To illustrate some particularly heart-rending aspects of poverty, I'll transmit some of Sheila's stories about these children.

Sheila tells about two boys whose mother has a new baby every year, and there's never enough to feed them. So the boys are prostituting themselves to men for their younger siblings' sake. The boys don't buy anything extra for themselves, Sheila claims.

Whether the child abusers are American or Mexican, or if they're part of a prostitution ring, Sheila doesn't know or even ask. She just keeps herself on the positive side and gets them educated.

(Male prostitution has gone on in Palomas for years, but apparently on a small scale only.)

Sheila knows a 13-year-old girl named Amanda whose father took her out of school in sixth grade to sell gum on the street, even though she's exceptionally bright. "She gets the highest grades without appearing to study much at all," Sheila says. "She's super sweet and one of the most ambitious kids in Palomas."

Amanda's older sister was pushed into prostitution by her parents, and Sheila and other people feared that the same thing might happen to her. So Sheila has given a stipend to the parents for necessities and keeps Amanda learning.

A 17-year-old went to study nursing in Nuevo Casas Grandes, and when she came back she talked about all the things she's learning. Now there are a couple other girls who are planning to be nurses, too.

"When they see someone go to college, it's as if they see how they do that, and think about doing it themselves," Sheila says.

She avoids getting help from church organizations or anything institutional. Instead, she finds support in spontaneous friends who come along, both Mexican and American. "There's more spirit in it that way!" she says heartily.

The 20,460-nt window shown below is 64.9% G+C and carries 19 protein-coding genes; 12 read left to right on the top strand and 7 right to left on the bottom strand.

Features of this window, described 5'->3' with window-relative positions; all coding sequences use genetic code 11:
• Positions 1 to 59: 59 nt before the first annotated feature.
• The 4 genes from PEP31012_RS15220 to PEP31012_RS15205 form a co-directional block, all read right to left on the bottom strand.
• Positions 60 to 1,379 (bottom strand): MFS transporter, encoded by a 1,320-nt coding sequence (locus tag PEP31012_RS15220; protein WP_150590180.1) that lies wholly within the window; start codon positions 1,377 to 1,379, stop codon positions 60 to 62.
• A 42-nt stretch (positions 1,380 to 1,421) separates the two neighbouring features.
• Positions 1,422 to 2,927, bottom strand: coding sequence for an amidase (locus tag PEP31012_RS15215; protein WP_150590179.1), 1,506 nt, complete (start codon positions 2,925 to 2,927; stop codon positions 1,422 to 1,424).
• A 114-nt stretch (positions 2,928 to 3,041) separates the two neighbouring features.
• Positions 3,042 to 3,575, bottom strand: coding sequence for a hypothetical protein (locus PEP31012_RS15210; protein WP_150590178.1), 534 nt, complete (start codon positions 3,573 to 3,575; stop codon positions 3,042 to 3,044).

Sheila carries out the same project west of Mexico City. "It's my passion — it's pedal to the floor!" Unhappily for Palomas, she's planning to make her base in that part of the world pretty soon.

 

During the past two or three years, it seems as if donations for Palomas organizations through this column have come to a standstill. It's hard to track these things, but none of these organizations is reporting any inflow of money at all.

It could be partly because the violence in Palomas has slowed down and there is less of a crisis now. But there is no less need there at all. Hunger is silent and invisible.

People still need food donations, which come mostly through Casa de Amor. All the other organizations do essential things, too. There will forever be a need for soap, shampoo, toothbrushes and toothpaste, diapers for children and elderly people, and all kinds of household items.

Casa de Amor has a very hopeful scholarship program for kids at all levels of school. The Asilo para Ancianos appears always wanting for sheets, diapers, towels, food and cleaning materials. Border Partners can always use more funding for its creative projects. And Our Lady of Las Palomas has distributed several thousand dollars' worth of food in Palomas this year.

So please give generously this year, taking into account that contributions are tax-deductible.

And may everyone have a happier holiday than usual this year.

 

 

To contact non-profit organizations serving the
people of Palomas, see Desert Exposure/Palomas

 

 

Borderlines columnist Marjorie Lilly lives in Deming.

 

 

 



Return to Top of Page